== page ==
Rustin, a feature, probably is the project that honors my parents and their generation the most. It started at AFI as my thesis and was developed further at Film Independent and with support from the WGAW. It’s about Martin Luther King, Jr.’s strategic advisor Bayard Rustin, who is pushed out of the civil rights movement because he’s gay. But when he returns, he organizes the March on Washington of 1963. It honors the work of Bayard and the civil rights movement and hopefully reminds us to keep on working for a truly inclusive and equitable society. 

    NYFA: What are you currently working on?

    TJ: Quite a few projects, but today it’s all about Displaced, a sci-fi pilot, about a lowly janitor who finds he’s receiving pranks calls from inside his bedroom wall from a phone on his own dead body—or at least someone who looks identical to him. Without giving too much away it’s a bit of a doppelganger thriller that I’ve been developing over the past year or so alongside a few other concepts for TV that I can’t talk about yet. Displaced definitely draws on my experience growing up asking those “What if” questions. 

    NYFA: What are your favorite classes to teach at NYFA and why?Terah Jackson

    TJ: My favorite class to teach at NYFA are the ones when a good mix of students from across the world—from various ages, ethnicities, classes, and those with military experience and those without—are all in the same room together investigating a deep tenet of writing or film that reflects what we are up to in life. In that moment we all learn from each other. It’s dynamic, electric, and enriches everyone.

    NYFA: What advice do you have for students looking to get into playwriting?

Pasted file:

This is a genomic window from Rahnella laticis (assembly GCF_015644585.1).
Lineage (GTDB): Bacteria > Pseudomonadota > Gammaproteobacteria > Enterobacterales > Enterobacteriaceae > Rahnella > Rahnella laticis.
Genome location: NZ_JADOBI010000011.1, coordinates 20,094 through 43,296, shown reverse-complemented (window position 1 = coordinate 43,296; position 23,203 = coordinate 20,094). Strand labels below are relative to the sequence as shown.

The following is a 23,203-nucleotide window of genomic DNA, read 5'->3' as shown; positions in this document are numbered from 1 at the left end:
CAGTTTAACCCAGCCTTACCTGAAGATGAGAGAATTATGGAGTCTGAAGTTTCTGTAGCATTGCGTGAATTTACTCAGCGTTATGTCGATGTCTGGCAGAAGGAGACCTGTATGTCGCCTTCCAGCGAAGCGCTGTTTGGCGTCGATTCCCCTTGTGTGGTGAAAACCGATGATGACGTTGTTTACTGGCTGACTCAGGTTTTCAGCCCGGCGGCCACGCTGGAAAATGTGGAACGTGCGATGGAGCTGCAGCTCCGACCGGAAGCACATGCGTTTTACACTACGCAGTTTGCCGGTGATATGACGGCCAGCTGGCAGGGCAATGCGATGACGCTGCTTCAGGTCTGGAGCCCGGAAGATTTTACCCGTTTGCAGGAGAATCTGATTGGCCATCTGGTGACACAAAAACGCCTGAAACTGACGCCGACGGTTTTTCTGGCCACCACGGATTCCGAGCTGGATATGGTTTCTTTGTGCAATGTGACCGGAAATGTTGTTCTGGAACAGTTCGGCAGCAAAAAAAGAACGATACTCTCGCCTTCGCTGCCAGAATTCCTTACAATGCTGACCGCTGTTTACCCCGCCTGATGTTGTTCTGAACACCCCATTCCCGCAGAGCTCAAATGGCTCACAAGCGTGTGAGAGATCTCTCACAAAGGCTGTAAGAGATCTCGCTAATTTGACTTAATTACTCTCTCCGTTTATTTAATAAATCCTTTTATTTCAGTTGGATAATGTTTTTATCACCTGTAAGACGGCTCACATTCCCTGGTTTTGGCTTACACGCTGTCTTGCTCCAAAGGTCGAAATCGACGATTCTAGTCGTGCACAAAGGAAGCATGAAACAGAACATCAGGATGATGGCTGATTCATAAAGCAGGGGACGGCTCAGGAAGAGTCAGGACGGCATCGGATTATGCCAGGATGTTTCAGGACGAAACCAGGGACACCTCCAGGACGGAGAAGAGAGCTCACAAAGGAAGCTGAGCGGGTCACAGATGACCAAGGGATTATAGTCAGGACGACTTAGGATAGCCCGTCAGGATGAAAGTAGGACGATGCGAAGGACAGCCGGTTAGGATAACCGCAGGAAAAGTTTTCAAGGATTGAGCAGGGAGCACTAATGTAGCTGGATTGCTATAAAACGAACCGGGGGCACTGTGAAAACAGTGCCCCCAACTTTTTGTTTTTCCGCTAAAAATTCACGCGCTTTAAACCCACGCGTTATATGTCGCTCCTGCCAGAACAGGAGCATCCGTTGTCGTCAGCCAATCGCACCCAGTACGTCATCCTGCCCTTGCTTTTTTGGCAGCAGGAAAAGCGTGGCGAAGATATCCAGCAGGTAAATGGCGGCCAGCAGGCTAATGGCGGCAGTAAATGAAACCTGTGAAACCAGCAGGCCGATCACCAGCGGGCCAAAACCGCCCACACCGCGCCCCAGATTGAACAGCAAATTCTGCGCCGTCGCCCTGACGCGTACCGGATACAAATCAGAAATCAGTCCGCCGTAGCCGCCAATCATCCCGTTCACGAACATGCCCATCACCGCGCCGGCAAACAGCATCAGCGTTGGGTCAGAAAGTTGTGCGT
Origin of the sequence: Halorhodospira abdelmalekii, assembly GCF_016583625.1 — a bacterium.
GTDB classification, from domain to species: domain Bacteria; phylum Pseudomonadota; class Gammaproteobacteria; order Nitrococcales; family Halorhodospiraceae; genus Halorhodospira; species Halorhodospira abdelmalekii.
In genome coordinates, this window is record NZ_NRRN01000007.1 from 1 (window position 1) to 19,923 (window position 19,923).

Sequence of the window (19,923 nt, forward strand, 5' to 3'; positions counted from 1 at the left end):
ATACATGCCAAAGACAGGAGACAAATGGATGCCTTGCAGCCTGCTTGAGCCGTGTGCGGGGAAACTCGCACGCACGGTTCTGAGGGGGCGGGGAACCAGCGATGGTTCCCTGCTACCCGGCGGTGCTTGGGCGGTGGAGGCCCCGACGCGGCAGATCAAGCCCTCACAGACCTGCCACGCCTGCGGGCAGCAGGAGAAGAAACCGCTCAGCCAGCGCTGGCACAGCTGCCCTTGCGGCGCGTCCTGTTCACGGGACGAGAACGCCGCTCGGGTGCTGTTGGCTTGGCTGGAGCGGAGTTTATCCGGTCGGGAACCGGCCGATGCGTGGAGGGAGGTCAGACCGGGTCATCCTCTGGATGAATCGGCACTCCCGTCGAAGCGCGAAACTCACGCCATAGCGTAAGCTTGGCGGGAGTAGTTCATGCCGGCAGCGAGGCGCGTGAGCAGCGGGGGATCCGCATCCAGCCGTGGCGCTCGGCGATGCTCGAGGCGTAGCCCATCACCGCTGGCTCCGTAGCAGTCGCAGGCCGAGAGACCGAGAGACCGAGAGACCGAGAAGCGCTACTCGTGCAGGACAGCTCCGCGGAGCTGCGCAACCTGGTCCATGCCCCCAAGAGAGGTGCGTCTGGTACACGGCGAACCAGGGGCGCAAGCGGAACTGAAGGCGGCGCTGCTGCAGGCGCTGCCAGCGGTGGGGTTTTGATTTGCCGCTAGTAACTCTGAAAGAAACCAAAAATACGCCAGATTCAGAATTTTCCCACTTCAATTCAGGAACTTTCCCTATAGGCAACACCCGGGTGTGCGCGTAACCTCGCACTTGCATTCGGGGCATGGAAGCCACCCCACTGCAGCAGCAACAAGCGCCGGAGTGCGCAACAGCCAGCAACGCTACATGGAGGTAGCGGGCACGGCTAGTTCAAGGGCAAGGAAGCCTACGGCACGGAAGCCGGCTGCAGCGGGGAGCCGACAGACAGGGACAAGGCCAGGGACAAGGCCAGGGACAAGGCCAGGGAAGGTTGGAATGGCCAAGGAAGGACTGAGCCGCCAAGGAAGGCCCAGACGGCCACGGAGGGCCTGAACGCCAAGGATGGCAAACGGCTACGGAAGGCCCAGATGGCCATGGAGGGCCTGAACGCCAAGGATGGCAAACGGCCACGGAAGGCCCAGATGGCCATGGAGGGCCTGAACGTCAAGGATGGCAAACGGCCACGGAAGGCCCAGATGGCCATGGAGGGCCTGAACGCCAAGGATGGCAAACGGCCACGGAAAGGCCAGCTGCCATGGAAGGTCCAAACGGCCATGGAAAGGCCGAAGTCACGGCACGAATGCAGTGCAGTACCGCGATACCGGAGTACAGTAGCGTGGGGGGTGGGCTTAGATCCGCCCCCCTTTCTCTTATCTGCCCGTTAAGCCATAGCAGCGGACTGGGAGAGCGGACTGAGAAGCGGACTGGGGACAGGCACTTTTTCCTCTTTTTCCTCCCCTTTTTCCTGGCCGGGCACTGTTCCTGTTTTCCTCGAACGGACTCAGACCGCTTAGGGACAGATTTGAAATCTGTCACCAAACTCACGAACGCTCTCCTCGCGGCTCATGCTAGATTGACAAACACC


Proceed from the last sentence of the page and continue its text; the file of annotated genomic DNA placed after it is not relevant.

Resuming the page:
Take risks that you wouldn’t in film and television. Read and see lots of plays. Act in plays. Seek to understand the mechanics of how they are structured. And write, write, write. Develop your writing routine. Connect with other playwrights. Go outside and listen to people and how they speak. Jot down moments of striking human interaction. Piece them together. Theatre often calls for you to dig deep into yourself. So take care of your relationships, spirit, and your health as you do all this. This is a marathon, not a sprint.

    New York Film Academy thanks Screenwriting and LAS instructor Terah Jackson for taking the time to speak with us and wishes him the best in all his creative endeavors.

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    June 26, 2019 • Faculty Highlights, Screenwriting • Views: 406

  • ‘Debris’ by New York Film Academy (NYFA) Instructor Julio O. Ramos In Competition at Palm Springs International Shortfest

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    Debris, the award-winning short film by New York Film Academy (NYFA) instructor Julio O. Ramos, is screening in competition at this year’s Palm Springs International Shortfest. Ramos is an acting instructor at NYFA-Los Angeles’s Burbank-based campus.Julio O. Ramos

    The film was written by Lucas Micelles from a story by Ramos, who directed the short as well. Debris is a thriller set against the bleak backdrop of human labor trafficking and focuses on Armando (Tenoch Huerta), a hard-working construction foreman who needs to resort to unconventional methods to deal with an accident on his site. After the contractor (Karren Karaguilian) discovers what Armando is up to, Armando is forced to face the consequences of his actions.

    “My intention with Debris is to shed light over this grim world of labor trafficking, focus on the vulnerable lives of illegal construction workers, and break the stereotypical notion that labor trafficking only happens somewhere else,” says Ramos. “We must ask ourselves: Who are the people building the homes of America? Where did they come from? Who hired them? America’s obsession with cheap labor has led to a complicated immigration policy intertwining the everyday American life with the global transgressions of labor trafficking.” 

    Ramos adds, “It happens right here in America and, arguably, we are all responsible.”

    Debris premiered at the Telluride Film Festival and since then has competed in nearly 100 film festivals, picking up awards including Best Narrative Short at the 2018 Sidewalk Film Festival, Special Mention of the Jury at the 2019 Clermont-Ferrand International Short Film Festival, and two Jury Awards for Best Narrative Short Film and Best Foreign Language Film at the 2019 Oxford Film Festival in Mississippi.

    Julio O. Ramos